How Social Media Can Affect Your Personal Injury Case in South Carolina

December 11, 2023

In the era of digital connectivity, social media has become an indispensable tool for communication, entertainment, and information sharing. However, social media can hurt personal injury cases and have serious consequences for accident victims.

In South Carolina, where social media evidence is admissible in court, exercising caution and restraint on these platforms is crucial to safeguard your legal interests. Our Columbia personal injury lawyers explain what you need to know.

Social Media Evidence in South Carolina Injury Cases

The admissibility of social media evidence in South Carolina is governed by the Rules of Evidence.

Rule 401

Rule 401 dictates that evidence is admissible only if it tends to make a fact more or less probable in the case. This means that social media posts, photos, or videos must be relevant to the issues at hand in the personal injury case.

For instance, if a plaintiff claims to have suffered a debilitating back injury, their social media feed could be relevant if it shows them engaging in strenuous activities, potentially contradicting their injury claims.

Rule 901

Rule 901 outlines the requirements for authenticating evidence, ensuring that it is indeed what it purports to be and that it is connected to the party offering it. In the context of social media evidence, authentication typically involves establishing that the account belongs to the plaintiff and that the posts or content were created or shared by them.

How Social Media Can Hurt Personal Injury Cases

Social media can have a significant impact on personal injury cases in South Carolina. On the positive side, social media may be a valuable tool for gathering evidence. However, the potential risks of social media in a personal injury case far outweigh the potential benefits, particularly for plaintiffs.


One of the primary concerns is the potential for social media posts to contradict injury claims. Posts, photos, or videos that depict a plaintiff engaging in activities inconsistent with their claimed injuries can be used to undermine their credibility and damage their case.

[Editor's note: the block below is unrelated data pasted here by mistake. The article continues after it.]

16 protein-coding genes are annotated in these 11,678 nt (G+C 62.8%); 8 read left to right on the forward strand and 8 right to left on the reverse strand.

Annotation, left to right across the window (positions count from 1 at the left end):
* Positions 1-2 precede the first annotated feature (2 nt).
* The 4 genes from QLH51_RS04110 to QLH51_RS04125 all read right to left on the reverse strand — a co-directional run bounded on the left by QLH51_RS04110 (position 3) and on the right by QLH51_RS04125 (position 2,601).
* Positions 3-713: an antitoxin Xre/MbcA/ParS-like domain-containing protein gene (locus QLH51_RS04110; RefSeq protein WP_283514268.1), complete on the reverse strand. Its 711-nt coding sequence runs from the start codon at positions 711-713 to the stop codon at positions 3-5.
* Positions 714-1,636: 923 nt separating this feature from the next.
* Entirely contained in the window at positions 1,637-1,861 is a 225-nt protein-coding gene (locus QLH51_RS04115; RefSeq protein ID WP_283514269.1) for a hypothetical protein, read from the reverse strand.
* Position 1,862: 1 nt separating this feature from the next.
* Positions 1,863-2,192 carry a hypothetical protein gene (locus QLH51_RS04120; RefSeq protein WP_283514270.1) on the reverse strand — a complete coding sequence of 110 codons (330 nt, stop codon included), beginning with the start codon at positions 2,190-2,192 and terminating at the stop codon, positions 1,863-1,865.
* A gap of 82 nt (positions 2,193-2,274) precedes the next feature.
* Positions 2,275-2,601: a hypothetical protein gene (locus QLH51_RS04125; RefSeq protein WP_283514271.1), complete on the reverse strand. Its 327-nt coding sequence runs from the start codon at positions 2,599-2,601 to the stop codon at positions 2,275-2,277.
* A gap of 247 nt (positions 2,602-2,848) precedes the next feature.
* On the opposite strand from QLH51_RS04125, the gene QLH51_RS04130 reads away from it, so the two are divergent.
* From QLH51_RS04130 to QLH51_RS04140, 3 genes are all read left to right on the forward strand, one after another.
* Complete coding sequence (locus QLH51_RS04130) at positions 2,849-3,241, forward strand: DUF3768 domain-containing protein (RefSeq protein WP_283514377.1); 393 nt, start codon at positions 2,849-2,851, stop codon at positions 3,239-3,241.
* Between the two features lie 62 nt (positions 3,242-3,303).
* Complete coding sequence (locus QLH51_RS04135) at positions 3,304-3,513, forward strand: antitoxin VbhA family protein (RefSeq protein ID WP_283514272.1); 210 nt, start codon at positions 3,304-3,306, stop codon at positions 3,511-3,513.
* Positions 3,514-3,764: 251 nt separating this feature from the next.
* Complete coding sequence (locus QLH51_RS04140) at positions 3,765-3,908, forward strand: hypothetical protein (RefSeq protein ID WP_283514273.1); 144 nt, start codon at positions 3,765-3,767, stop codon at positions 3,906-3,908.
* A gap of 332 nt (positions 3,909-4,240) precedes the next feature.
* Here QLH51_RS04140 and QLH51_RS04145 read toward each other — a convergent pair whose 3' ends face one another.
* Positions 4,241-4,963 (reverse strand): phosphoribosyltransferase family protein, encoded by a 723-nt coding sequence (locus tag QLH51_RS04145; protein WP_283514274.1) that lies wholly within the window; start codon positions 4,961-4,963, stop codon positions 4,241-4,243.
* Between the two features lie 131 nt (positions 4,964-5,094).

For example, if a plaintiff claims to have suffered a severe neck injury but their social media feed shows them engaging in recreational activities that involve neck movements, this evidence could be used to impeach their claim.

Undermining Damages

Social media can also undermine noneconomic damages, which are intangible losses such as pain and suffering, emotional distress, and loss of enjoyment of life. Posts that portray a plaintiff as happy, active, or engaged in recreational activities can be used to argue that their noneconomic damages are exaggerated or fabricated.

posting on social networks can hurt your case


Furthermore, social media posts are susceptible to misinterpretation or being taken out of context. A seemingly innocuous post or comment could be twisted to suggest that a plaintiff is exaggerating their injuries or that their claims lack credibility. This can lead to unfair portrayals of a plaintiff’s character or their injuries.


Finally, the mere presence of social media activity can invite scrutiny from defense attorneys and insurance companies, who may use it to uncover potentially damaging information. This can lead to unnecessary investigations and attempts to discredit the plaintiff’s claims.

Protecting Your Case from Social Media Pitfalls

Given how social media can hurt personal injury cases, plaintiffs must take proactive measures. Here are some recommendations:

Limit Social Media Activity

During your personal injury case, it is advisable to limit your social media activity altogether. If social media use is unavoidable, exercise extreme caution and avoid posting anything that could be misconstrued or used against you. This includes photos, videos, comments, and status updates.

Adjust Privacy Settings 

Maximize your privacy settings on all social media platforms to restrict who can view your posts and photos. Consider making your profiles private or deleting posts that could be harmful to your case. This can help minimize the risk of your social media activity being used against you.

Be Mindful of Online Behavior

Refrain from posting anything that could contradict your injury claims, undermine your credibility, or portray you in a negative light. This includes posts about your daily activities, physical capabilities, or personal opinions.

Seek Legal Guidance 

Consult with your attorney about how to manage your social media presence during your personal injury case. Your attorney can provide specific advice based on the facts of your case, the applicable laws, and the potential risks involved.

Contact a Columbia Personal Injury Lawyer Today!

Social media is a powerful tool that can have a significant impact on personal injury cases in South Carolina. While it can be used to connect with others and gather information, it is essential to exercise caution and discretion to avoid inadvertently jeopardizing your legal claims.

By limiting social media activity, adjusting privacy settings, and seeking guidance from a Columbia personal injury lawyer, you can minimize the risks and protect your interests throughout the legal process. Contact the Connell Law Firm at 803-310-5700 for a free injury case evaluation.